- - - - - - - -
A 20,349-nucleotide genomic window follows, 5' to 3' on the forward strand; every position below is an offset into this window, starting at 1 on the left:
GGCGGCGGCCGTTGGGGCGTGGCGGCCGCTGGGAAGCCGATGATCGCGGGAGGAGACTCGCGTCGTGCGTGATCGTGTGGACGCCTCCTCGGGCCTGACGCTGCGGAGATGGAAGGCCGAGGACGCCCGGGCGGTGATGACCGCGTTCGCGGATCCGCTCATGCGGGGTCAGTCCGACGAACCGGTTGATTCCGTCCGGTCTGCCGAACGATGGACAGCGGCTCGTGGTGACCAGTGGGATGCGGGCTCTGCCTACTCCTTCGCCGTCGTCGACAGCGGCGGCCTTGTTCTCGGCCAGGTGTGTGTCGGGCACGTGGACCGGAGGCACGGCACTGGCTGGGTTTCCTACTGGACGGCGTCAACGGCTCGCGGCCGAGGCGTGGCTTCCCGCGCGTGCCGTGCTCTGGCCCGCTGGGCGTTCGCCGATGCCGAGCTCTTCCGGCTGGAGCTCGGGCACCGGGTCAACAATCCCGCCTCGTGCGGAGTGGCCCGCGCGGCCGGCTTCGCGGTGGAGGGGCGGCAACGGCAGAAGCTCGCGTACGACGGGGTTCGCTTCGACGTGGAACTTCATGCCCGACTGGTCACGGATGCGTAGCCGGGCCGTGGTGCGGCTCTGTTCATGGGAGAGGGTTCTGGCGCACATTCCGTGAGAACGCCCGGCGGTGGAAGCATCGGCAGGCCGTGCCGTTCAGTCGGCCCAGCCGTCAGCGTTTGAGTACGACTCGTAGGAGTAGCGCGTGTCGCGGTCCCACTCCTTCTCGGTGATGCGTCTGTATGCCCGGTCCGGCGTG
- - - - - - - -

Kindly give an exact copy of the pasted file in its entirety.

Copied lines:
A 20,349-nucleotide genomic window follows, 5' to 3' on the forward strand; every position below is an offset into this window, starting at 1 on the left:
GGCGGCGGCCGTTGGGGCGTGGCGGCCGCTGGGAAGCCGATGATCGCGGGAGGAGACTCGCGTCGTGCGTGATCGTGTGGACGCCTCCTCGGGCCTGACGCTGCGGAGATGGAAGGCCGAGGACGCCCGGGCGGTGATGACCGCGTTCGCGGATCCGCTCATGCGGGGTCAGTCCGACGAACCGGTTGATTCCGTCCGGTCTGCCGAACGATGGACAGCGGCTCGTGGTGACCAGTGGGATGCGGGCTCTGCCTACTCCTTCGCCGTCGTCGACAGCGGCGGCCTTGTTCTCGGCCAGGTGTGTGTCGGGCACGTGGACCGGAGGCACGGCACTGGCTGGGTTTCCTACTGGACGGCGTCAACGGCTCGCGGCCGAGGCGTGGCTTCCCGCGCGTGCCGTGCTCTGGCCCGCTGGGCGTTCGCCGATGCCGAGCTCTTCCGGCTGGAGCTCGGGCACCGGGTCAACAATCCCGCCTCGTGCGGAGTGGCCCGCGCGGCCGGCTTCGCGGTGGAGGGGCGGCAACGGCAGAAGCTCGCGTACGACGGGGTTCGCTTCGACGTGGAACTTCATGCCCGACTGGTCACGGATGCGTAGCCGGGCCGTGGTGCGGCTCTGTTCATGGGAGAGGGTTCTGGCGCACATTCCGTGAGAACGCCCGGCGGTGGAAGCATCGGCAGGCCGTGCCGTTCAGTCGGCCCAGCCGTCAGCGTTTGAGTACGACTCGTAGGAGTAGCGCGTGTCGCGGTCCCACTCCTTCTCGGTGATGCGTCTGTATGCCCGGTCCGGCGTG